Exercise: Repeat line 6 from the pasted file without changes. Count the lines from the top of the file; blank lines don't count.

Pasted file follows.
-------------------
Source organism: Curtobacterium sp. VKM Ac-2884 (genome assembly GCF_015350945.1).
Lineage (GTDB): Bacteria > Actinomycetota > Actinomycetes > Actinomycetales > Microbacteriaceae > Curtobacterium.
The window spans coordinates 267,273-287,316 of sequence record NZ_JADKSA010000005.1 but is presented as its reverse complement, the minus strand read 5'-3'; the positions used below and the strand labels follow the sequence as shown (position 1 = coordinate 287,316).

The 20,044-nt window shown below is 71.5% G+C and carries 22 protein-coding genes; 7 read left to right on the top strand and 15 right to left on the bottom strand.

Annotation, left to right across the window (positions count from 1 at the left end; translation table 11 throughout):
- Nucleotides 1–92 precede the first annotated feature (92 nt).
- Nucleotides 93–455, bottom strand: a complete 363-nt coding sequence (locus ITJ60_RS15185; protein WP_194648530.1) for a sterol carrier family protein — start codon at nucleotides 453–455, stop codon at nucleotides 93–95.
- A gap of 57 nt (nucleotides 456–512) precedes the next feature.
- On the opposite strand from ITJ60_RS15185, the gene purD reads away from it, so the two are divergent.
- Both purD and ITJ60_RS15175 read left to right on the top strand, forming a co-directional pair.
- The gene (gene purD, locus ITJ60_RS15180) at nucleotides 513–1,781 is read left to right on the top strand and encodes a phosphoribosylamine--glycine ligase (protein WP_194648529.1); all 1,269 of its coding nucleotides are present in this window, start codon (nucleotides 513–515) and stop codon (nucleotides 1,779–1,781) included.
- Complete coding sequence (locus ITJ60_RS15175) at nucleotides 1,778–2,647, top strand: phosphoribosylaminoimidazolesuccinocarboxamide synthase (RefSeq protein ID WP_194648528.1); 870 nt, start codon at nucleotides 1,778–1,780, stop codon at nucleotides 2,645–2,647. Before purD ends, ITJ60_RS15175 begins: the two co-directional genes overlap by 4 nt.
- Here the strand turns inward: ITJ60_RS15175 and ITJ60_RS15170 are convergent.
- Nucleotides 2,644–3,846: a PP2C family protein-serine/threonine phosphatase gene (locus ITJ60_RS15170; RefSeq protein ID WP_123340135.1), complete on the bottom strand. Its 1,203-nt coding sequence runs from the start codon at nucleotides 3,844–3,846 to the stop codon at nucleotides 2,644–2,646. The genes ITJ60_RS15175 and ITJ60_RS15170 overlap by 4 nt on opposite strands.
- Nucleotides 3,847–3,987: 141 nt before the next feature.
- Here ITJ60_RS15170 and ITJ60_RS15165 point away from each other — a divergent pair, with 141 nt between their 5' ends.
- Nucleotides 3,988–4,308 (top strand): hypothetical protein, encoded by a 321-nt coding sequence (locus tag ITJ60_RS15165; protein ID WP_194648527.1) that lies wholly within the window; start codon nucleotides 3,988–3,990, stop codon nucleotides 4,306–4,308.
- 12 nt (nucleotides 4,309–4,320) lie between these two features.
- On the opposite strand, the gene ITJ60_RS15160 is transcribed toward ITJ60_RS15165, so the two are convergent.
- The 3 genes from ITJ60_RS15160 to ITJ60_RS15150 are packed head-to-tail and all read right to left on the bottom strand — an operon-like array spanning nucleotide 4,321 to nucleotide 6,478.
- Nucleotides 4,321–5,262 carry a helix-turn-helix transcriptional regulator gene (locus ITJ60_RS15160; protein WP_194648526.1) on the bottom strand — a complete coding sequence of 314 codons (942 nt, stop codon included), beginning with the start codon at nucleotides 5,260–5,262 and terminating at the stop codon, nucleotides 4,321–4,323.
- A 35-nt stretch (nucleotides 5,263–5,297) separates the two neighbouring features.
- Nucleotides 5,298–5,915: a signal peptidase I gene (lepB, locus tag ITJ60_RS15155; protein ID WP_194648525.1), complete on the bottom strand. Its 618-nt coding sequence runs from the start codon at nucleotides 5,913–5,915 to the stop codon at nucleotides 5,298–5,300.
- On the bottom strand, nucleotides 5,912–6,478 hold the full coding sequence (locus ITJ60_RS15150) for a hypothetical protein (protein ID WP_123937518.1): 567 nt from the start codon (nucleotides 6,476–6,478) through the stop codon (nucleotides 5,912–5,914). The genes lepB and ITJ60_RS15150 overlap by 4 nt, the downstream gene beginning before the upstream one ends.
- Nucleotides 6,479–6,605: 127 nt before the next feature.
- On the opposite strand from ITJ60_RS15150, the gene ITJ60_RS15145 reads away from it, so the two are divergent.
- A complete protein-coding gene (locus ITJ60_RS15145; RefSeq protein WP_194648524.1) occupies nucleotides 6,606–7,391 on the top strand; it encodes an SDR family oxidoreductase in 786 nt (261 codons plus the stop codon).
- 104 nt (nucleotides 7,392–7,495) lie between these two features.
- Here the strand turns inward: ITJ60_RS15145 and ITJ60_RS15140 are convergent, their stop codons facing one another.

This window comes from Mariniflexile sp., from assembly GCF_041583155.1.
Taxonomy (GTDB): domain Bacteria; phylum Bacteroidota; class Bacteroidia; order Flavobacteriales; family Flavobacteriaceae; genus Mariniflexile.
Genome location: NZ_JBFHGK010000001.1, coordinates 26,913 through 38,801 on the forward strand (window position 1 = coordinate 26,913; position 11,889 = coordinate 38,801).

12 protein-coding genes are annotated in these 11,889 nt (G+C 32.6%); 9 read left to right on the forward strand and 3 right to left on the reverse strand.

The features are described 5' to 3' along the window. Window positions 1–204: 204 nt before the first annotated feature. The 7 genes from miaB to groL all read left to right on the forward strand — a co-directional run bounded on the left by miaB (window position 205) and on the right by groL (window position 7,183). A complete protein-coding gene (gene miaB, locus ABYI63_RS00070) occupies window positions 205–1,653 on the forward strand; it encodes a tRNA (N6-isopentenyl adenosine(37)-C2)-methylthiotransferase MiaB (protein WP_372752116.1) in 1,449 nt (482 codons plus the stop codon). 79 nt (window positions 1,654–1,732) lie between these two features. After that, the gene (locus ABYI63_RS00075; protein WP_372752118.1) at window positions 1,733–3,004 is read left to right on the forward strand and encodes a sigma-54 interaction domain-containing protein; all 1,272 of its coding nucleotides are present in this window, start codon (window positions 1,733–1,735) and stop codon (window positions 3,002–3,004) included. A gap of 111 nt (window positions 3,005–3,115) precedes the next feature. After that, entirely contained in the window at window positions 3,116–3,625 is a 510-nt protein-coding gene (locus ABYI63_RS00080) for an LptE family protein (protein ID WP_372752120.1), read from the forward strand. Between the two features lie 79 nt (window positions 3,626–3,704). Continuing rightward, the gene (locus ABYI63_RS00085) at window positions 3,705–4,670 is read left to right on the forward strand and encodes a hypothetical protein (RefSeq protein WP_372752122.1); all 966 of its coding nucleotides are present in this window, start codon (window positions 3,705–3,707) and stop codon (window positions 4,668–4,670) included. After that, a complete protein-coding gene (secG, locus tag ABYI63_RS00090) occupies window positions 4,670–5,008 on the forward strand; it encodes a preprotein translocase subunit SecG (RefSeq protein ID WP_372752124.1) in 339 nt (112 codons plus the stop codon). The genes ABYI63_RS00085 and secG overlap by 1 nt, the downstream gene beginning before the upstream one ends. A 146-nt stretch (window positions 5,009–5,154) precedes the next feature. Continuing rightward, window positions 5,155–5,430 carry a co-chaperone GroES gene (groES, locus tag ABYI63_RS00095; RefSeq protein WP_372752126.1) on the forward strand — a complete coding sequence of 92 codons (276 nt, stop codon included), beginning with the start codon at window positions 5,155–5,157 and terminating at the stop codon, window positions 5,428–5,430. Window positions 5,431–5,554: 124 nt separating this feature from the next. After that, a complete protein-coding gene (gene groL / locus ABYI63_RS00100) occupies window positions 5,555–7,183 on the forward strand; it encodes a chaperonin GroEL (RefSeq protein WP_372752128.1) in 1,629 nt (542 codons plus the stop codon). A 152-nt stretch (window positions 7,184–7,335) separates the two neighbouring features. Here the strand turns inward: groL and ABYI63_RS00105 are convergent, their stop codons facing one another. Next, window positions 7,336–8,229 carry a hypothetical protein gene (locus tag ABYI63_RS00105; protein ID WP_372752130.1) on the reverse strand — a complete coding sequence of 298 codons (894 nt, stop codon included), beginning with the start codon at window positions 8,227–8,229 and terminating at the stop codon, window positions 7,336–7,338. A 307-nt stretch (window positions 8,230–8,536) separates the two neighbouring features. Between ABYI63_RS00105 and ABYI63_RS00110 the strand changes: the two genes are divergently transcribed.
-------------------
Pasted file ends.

- Nucleotides 1–92 precede the first annotated feature (92 nt).